Kabul (AsiaNews/Agencies) - More than 200 male students protested in Kabul
yesterday against women's rights, calling for the repeal of a presidential
decree on the 'Elimination of Violence Against Women', which they say is
The decree bans child and forced marriage, makes
domestic violence a crime and says that rape victims cannot be prosecuted for
adultery. It also outlaws "ba'ad," a traditional practice of exchanging women
or girls to settle disputes or debts.
The protest came days after conservative lawmakers blocked
an attempt to turn the decree into law.
Mawladad Jalali, the mullah of the university mosque,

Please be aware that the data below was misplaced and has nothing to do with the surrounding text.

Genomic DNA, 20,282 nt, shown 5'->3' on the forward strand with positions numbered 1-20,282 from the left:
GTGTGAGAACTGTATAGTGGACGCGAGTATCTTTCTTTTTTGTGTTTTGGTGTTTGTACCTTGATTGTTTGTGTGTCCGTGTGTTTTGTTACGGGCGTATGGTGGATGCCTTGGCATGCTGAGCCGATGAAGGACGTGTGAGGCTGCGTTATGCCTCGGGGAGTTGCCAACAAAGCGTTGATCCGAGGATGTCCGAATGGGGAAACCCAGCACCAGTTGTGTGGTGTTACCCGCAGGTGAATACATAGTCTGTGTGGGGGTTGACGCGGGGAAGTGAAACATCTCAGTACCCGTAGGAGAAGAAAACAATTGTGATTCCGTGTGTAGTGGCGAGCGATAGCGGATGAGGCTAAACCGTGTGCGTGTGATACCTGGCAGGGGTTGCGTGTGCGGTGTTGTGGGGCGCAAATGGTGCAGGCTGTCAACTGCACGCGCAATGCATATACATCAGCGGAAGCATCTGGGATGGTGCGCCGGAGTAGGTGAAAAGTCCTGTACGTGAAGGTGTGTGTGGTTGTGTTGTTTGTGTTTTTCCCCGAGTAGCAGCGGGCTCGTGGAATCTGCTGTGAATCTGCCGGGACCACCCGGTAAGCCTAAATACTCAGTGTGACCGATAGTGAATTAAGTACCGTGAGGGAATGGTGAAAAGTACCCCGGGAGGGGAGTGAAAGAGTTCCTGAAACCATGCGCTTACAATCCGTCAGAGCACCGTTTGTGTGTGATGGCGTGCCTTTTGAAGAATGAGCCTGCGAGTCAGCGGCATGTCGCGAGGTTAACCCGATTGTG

was one of the protest's organisers. Yesterday,
he called for parliament to repeal the decree. Demonstrators slammed the decree
"imposed by foreigners" for violating Sharia.
Afghan President Hamid Karzai issued the decree on
women's rights three years ago as part of a series of commitments to
international donors, but a lawmaker wanted to pass it in parliament to prevent
any future president from reversing it.
The parliamentary speaker ended the debate Saturday after
fierce opposition from conservative lawmakers who said several provisions-including
the ban on child marriage and jail time for domestic abuse-violated Islamic
The decree remains in force, but the debate appears to
have roused opposition to it.
In another worrisome sign for activists, the
international group Human Rights Watch said Tuesday that the number of women
and girls jailed for alleged loose morals is the highest since the ouster of
the Taliban, even though most of those detained are victims of abuse and have
committed no crime under Afghan civil law.